Facebook Pinterest Search Icon SourcingJournal_horiz Tumbler Twitter Shape photo-camera graph-trend Shape latest-news icon / user

Rotation to Dressier Fashion Was Q1 Key for Winning Retailers

Getting the fashion trend spot on can make or break a retailer’s sales.

That was evident in the first quarter when retailers that made the right fashion choices saw sales climb. Companies focusing on dressier options and style suited for the new office wardrobe performed well.

Retailers such as J.Jill and Oxford Industries seem to have gotten it right.

J.Jill swung back to the black, posting net income of $14.4 million, or $1.02 a diluted share, against last year’s net loss of $18.3 million, or $1.89. Net sales rose 21.7 percent to $1.57.1 million from $129.1 million, while total comparable sales, including comparable store and direct-to-consumer sales, gaining 23.7 percent.

“Our performance was the result of our ability to execute against our disciplined operating model, focused on inventory management, full price selling and flowing newness. Our loyal and engaged customer base responded well to our assortment and our position is more relevant than ever as consumers continue to trend toward a premium casual lifestyle,” president and CEO Claire Spofford told investors during a conference call on Wednesday.

Customers “extremely receptive to the newness we flowed regularly and continued to purchase at full price. Woven tops and dresses were the two standout categories that she responded best to as she began to travel, attend occasions and shop for work again,” Spofford said. “These novelty fashion categories also had the highest AUR (average unit retail) increases in the quarter but saw no price resistance. Once she saw something she likes, she bought it.”

J.Jill’s customer has an average household income of $150,000-plus. Because she’s an older consumer, “her discretionary dollars are her own to spend with children out of the home,” Spofford said.

J.Jill has four sub-brands, Core, Pure Jill, Wearever and FIT, each with a different design ethos offering a mix of casual and refined apparel options.

“Whether she’s buying versatile work, comfortable travel or premium casual clothes for attending occasions or meeting with friends, we offer her a variety for all of her different usage occasions,” Spofford said. “We have a fabric first approach to design, leveraging premium fabrications across our balanced assortment of key franchises. We also have coverage of extended sizes, allowing us to meet the needs of a broad sector of customers.”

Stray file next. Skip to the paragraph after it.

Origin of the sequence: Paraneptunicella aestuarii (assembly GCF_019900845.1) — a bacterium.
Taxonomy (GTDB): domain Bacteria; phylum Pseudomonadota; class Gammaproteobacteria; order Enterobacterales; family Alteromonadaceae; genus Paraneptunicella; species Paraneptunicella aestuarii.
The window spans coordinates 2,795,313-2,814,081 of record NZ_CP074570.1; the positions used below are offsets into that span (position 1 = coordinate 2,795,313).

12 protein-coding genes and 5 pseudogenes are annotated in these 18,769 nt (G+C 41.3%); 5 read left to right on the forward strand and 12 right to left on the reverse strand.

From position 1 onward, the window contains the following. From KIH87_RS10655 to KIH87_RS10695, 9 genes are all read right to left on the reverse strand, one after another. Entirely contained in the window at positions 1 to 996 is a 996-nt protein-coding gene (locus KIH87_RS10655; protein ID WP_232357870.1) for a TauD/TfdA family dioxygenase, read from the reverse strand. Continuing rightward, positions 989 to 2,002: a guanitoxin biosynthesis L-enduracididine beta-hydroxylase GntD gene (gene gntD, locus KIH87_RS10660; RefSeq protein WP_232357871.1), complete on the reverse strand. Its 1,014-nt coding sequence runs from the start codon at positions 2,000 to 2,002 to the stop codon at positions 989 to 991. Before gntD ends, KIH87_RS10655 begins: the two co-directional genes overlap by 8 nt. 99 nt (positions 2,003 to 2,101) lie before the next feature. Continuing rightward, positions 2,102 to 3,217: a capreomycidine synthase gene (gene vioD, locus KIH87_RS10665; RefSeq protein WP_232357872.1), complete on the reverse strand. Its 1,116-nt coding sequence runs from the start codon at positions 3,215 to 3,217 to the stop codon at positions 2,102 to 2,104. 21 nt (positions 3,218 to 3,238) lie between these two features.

At Oxford, net earnings more than doubled to $57.4 million from $28.5 million. Total sales jumped 33 percent to $352.6 million from $265.8 million across its businesses, which include Tommy Bahama, Lilly Pulitzer and the emerging brands umbrella that includes Southern Tide, The Beaufort Bonnet Co. and Duck Head.

“From a product perspective, we are rolling out new offerings to capitalize on consumers’ return to social events, leisure travel, and even the more casually-attired post-pandemic physical workplace,” Oxford CEO Tom Chubb said. “Tommy Bahama is winning and gaining share through women’s apparel. The category continues to grow faster than even our men’s business with particular strength in dresses and swim.”

Lilly Pulitzer leaned into the “social dressing category, as weddings and special events are back in full swing,” he said. Machine washable Lagoon Linen and the Luxletic, an active-focused offering, are key to fabric platforms such as Meryl Nylon and Fairway Performance Twill, categories driving higher price tiers, Chubb said.

“On the distribution front, our mix among our brands continues to shift towards higher margin direct-to-consumer channels, which comprise a larger portion of our total revenue than they did prior to the pandemic. While direct-to-consumer continues to grow at a faster pace and is by far the largest part of our business, our wholesale business is very healthy and poised to grow at a modest rate over the coming years,” Chubb said.

He expects retailers will start using promotions more frequently again, although Oxford was just as “non-promotional as we’ve ever been.”

Retailers that had the right apparel merchandise saw strong sales. Dillard’s Inc. said its fashion sales did well across men’s, women’s and children’s, fueling a 21 percent jump in sales for the quarter. “Positive customer response to the company’s merchandise assortment combined with inventory management” led to a decrease in first-quarter markdowns, in turn helping with its margins.

Express Inc. saw net sales rise 30 percent to $450.8 million, helping the specialty retailer narrow its quarterly loss to $11.9 million from a net loss of $45.7 million in the year-ago period.

“We’ve gotten our fashion right,” Matt Moellering, president and chief operating officer, told investors in a conference call last month. The retailer has been fine-tuning its assortment, focusing on fit and fabrication, as well as updating styling.

“When you get the fashion right, there’s very little price sensitivity. Secondly, we have added significant quality back into our products. And because we have done that, we’re able to compete on value and not simply price with commodity-type items,” Moellering said.

In contrast was Kohl’s, which is marketing itself as the destination for a casual lifestyle. And while it went big in the dress category in the first quarter, according to CEO Michelle Gass, sales in the core women’s business, core sportswear, casual and career wear were down 1 percent, while children’s apparel fell 12 percent.

More from our brands